This I Believe

Floy - Charleston, South Carolina
Entered on January 21, 2008

I believe in the sustaining power of connections.

Back when the earth was till cooling, I grew up in a village in Ohio nestled in the midst of forests and cornfields. Six hundred souls created my community. This imitation of Our Town laid the foundation of my belief in connecting. Back then, children’s and adults’ lives were tightly interwoven. Nick was the postmaster and we knew he read our postcards. When we picked up our mail, he’d ask about the friends who wrote to us from faraway places and he listened to our answers. Other grownups connected with us at church by giving us Sunday lessons and buying endless quarts of apple butter to finance our youth trip to New York. They connected in school in chemistry class and when they lent us their toboggans when the first big snow fell. They gave us books to read over the summer and hired us to watch their children, experience for which we’d be grateful when we birthed our own babies. They volunteered to fight local fires and taught us how to waltz. Their connections made life safe and prepared us for a world beyond the village.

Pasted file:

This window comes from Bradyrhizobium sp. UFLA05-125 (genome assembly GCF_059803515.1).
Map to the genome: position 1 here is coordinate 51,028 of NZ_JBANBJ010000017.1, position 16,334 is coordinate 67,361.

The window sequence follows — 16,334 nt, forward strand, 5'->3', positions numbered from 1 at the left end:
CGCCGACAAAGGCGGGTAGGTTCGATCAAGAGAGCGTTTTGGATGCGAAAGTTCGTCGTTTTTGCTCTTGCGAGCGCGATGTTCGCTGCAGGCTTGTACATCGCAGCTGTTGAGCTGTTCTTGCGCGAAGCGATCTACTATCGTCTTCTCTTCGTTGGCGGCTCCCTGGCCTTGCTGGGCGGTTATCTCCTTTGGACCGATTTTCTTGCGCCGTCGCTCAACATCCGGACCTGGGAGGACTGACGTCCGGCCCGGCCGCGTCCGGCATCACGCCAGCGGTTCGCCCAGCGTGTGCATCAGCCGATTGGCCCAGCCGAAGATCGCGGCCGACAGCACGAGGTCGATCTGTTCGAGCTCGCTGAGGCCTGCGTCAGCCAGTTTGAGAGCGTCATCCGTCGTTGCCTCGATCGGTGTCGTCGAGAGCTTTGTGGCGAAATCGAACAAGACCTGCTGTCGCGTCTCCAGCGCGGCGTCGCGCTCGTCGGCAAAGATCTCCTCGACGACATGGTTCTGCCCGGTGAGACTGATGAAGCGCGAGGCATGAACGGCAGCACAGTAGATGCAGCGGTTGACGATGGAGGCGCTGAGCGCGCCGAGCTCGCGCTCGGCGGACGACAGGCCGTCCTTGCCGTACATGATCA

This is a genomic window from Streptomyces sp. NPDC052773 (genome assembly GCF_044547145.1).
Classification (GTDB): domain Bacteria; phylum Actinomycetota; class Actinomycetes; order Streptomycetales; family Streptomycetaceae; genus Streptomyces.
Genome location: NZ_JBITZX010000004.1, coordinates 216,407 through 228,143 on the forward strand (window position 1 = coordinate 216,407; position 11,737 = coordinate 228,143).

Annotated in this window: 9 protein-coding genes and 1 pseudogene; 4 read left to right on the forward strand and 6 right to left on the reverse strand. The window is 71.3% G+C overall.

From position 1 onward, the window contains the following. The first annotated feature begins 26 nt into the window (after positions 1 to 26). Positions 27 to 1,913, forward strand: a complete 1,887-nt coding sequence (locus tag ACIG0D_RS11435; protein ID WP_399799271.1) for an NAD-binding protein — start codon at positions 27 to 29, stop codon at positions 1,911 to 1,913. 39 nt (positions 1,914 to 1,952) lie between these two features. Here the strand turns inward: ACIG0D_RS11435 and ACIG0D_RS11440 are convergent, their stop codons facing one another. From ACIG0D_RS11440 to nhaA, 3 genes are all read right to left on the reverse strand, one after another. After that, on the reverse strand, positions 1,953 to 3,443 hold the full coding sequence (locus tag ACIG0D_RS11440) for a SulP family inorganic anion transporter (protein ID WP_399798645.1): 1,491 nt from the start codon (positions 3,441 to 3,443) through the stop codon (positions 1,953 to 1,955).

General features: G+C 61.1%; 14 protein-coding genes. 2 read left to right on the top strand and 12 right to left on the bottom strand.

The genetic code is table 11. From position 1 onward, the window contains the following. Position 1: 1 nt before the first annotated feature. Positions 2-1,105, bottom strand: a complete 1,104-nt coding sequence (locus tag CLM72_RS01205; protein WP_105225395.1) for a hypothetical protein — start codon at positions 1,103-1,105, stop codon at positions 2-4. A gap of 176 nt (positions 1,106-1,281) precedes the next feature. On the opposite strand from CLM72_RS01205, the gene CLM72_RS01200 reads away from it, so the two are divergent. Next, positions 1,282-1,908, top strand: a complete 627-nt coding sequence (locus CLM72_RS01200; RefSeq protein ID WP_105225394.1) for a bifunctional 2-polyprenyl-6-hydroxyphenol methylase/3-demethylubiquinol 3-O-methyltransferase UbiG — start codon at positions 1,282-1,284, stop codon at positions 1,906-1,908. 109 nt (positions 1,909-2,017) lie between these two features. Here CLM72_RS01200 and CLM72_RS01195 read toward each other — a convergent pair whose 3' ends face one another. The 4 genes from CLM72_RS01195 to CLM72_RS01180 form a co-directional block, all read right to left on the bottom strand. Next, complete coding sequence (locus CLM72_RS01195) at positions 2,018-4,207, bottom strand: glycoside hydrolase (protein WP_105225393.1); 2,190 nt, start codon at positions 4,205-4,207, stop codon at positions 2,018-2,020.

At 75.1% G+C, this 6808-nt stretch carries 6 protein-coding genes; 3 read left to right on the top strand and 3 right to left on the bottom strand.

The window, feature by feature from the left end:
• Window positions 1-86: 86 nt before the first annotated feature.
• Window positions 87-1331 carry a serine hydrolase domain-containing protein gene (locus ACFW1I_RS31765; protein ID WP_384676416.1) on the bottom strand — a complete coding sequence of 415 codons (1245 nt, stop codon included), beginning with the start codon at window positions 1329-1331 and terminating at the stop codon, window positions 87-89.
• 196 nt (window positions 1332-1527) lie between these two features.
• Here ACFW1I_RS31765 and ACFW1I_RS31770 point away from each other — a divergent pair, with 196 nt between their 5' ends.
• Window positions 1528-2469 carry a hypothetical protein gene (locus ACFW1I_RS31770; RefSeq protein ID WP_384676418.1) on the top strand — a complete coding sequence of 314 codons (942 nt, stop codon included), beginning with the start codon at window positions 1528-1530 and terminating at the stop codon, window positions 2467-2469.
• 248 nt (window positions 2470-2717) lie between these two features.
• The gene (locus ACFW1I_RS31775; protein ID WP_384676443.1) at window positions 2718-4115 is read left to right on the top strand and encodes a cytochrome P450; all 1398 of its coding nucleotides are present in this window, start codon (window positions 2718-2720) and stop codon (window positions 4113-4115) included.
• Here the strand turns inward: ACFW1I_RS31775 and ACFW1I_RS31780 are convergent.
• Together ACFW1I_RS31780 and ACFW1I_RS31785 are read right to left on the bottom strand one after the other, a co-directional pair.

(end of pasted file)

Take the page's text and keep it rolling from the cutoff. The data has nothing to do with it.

Two decades after I moved away, I went back to see old friends. A man I didn’t know stopped me. “Aren’t you Jim Work’s daughter?” he asked. He seemed nonplussed when as I nodded, I began to cry. I was touched to my core that the connections of my youth had survived so many years. Connections link us to our past and point the way to our futures.

I stay in touch with my childhood playmates. We’re all about sixty now. One of us lives perched in the Rockies, a lover of aspens, fly-fishing and snow. Two remain rooted in Ohio, linked by work and family and autumns that shamelessly flaunt their colors across Ohio’s rolling hills. For over thirty years I’ve called the Lowcountry of South Carolina home, finding peace in the changing colors of salt marshes, touched by the warmth and humor of my neighbors. But as divided as my old friends are by time, life’s experiences and miles, when we face hard times or feel like we may be lost, we re-connect. We don’t run down the street to share our secrets anymore. We link by email, phone calls, or if we really long for the healing power of old ties, by airplanes. We have a craving to be in touch with people who have known our child selves. Connections affirm who we are.

Recently, a friend’s mother died after a long battle with Alzheimer’s leaving him both sad and exhausted. Two scant days after her funeral, he stood in church to express gratitude. “I can’t begin to tell you how much comfort you have shared with me,” he said. “I have a shelf filled with your cards. My in box is filled with your emails. You sat with me in church as we said goodbye to a woman you didn’t even know. You hugged me when I cried. You lightened my spirit.” Connections soften life’s blows.

After six decades, I know that life is sometimes hard, but whatever the journey, I know in my heart that it is always easier, and only survivable when we are blessed by connections with our fellow travelers.